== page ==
Vaccines prevent disease by priming the immune system to recognize and attack invading germs. In theory, a similar approach could be used to fight another threat: cancer.
But as appealing as the concept sounds, therapeutic cancer vaccines have essentially defied developers, even as some other immunotherapy technologies have taken off.
Thomas Jefferson University researcher Scott A. Waldman believes that an intestinal protein called GCC, or guanylyl cyclase C, will be a cancer vaccine breakthrough.
Waldman, his colleague Adam Snook, and their team have developed a GCC-based vaccine that worked impressively — in mice — to wipe out metastatic colon cancer. In humans, the vaccine has gotten over only the first low hurdle, demonstrating safety in 10 early-stage colon cancer patients and eliciting signs of an immune response in half of them.
Although the nascent vaccine has a long way to go, last month it got a vote of confidence: Korea-based Alpha Holdings Inc. announced that it is investing $8.7 million in the next phase of human testing. The money will be used by Viral Gene Inc., a company set up to shepherd the experimental therapy through the federal drug approval process. Viral Gene sub-licensed the vaccine technology from Targeted Diagnostics & Therapeutics, Inc., the Exton-based biotech company that holds exclusive rights to the innovation.
Waldman, who has no financial stake in either company, explained that the ultimate goal is to use the vaccine after conventional treatment — surgery and perhaps chemotherapy — to mop up cancer cells that escape the primary tumor and travel to distant organs. Those aggressive but undetectable rogues are the reason that half of colorectal cancer patients ultimately wind up dying of metastatic disease.
"This is for patients who are ostensibly free of disease but they have pockets of malignant cells somewhere in their body," he said.
Waldman has spent his career deciphering the puzzle of GCC, a protein with properties that make it ideal for a vaccine strategy.
GCC is part of a complex gene-signaling pathway that regulates intestinal cell growth, thereby suppressing cancer. Normally, GCC is found on the surface of cells lining the inside of the intestines.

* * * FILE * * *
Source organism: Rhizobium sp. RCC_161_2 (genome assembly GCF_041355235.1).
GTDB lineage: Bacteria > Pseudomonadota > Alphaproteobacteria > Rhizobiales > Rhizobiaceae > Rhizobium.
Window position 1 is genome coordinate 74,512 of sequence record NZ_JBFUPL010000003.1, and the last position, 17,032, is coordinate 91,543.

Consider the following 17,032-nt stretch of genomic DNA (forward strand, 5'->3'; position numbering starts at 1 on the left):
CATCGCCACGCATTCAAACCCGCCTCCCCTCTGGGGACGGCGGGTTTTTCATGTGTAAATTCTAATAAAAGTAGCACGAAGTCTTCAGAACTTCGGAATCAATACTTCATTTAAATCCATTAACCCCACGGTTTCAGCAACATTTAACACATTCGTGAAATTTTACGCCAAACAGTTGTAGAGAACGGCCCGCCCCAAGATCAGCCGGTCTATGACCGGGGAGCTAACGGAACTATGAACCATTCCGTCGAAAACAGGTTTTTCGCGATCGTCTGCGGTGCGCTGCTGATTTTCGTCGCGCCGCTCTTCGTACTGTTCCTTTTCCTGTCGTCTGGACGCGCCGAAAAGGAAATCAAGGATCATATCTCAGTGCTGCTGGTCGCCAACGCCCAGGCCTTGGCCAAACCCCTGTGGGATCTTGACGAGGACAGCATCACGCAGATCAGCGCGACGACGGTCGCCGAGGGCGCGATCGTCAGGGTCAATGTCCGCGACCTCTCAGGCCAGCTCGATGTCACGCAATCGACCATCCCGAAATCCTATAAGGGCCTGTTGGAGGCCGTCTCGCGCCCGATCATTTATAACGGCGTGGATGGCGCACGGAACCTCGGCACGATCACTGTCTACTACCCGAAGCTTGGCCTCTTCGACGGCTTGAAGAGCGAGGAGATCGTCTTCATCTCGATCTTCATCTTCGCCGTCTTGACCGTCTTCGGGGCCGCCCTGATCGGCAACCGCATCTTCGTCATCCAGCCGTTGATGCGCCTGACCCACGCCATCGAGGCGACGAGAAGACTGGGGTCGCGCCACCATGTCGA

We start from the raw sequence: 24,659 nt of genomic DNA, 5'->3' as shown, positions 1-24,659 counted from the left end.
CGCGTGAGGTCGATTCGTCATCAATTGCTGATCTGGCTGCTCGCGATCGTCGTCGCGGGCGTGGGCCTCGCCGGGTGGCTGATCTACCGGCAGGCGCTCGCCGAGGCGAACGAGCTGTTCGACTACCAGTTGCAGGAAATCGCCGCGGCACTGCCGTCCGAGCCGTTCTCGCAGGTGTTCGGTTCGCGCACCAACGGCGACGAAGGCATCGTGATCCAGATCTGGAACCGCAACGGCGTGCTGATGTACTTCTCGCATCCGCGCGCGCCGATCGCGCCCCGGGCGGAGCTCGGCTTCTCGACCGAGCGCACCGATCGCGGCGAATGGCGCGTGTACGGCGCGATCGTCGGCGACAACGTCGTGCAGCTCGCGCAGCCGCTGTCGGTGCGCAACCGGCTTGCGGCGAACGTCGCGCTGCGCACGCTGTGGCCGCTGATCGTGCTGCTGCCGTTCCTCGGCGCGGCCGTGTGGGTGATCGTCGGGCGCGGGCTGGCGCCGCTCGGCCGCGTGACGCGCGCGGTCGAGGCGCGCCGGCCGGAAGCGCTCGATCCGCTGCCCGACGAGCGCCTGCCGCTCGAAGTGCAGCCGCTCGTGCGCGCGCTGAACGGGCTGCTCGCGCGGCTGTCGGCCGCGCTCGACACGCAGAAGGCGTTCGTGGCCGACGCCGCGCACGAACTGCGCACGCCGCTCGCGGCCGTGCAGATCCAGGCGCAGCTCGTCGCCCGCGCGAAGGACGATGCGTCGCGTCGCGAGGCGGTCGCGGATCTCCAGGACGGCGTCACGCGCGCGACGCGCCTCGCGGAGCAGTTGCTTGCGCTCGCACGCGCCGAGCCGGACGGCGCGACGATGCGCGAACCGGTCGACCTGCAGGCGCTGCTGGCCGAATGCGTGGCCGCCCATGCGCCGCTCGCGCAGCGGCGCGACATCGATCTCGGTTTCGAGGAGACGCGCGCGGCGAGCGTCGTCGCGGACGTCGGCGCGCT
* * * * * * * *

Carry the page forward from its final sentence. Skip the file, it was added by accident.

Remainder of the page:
The researchers have used mice to identify conditions that impair GCC signaling, including obesity and irritable bowel syndrome. If GCC signaling is completely silenced, intestinal cells begin growing abnormally, sometimes progressing to tumors.
But even when cells turns malignant — and even when a few manage to escape the intestine — they carry the silenced GCC. Indeed, Waldman said, the cell produces more and more of the protein to try to restore its function.
The vaccine, given as a shot, involves genetically engineering a disarmed cold virus so that it produces GCC once it invades cells in the body. The immune system sees this GCC as a foreign marker, or antigen, and assaults any GCC-laden cells — including metastases — that are outside the intestines.
Why doesn't the attack extend to healthy GCC-carrying cells in the intestines?
"The lining of the intestines has a different immune system than the rest of the body, and those two systems don't talk to one another," Waldman said. "You can activate one compartment without activating the other one. So we're exploiting that immunological compartmentalization."
This compartmentalization overcomes an obstacle that has stymied cancer vaccines and other immunotherapy approaches: finding an antigen to safely target. Cancer cells have many of the same antigens as healthy cells — after all, malignant cells were once normal — so an immune strike can have unanticipated "off-target" effects that are toxic, even lethal.
Still, in its first small test, the GCC vaccine slammed into another well-known barrier. Five of the 10 colon cancer patients' immune systems perceived the vaccine's harmless cold virus as an invader and wiped it out before it could make GCC. The researchers are now considering possible solutions, including a higher dose of the vaccine, for the next phase of testing.
Colon cancer, which will be diagnosed in 95,000 people in the United States this year, is the second-leading cancer killer in this country and the world, according to the National Cancer Institute.
But the next test of the vaccine, to begin in 2017, is expected to enroll patients who have been treated for pancreatic or esophageal cancer, Waldman said. Like colon cancer, these less common cancers arise from gastrointestinal cells and, it turns out, carry GCC. Unlike most colon cancers, these others are notoriously and rapidly lethal.
"We'd know pretty quickly if the vaccine has efficacy," Waldman said.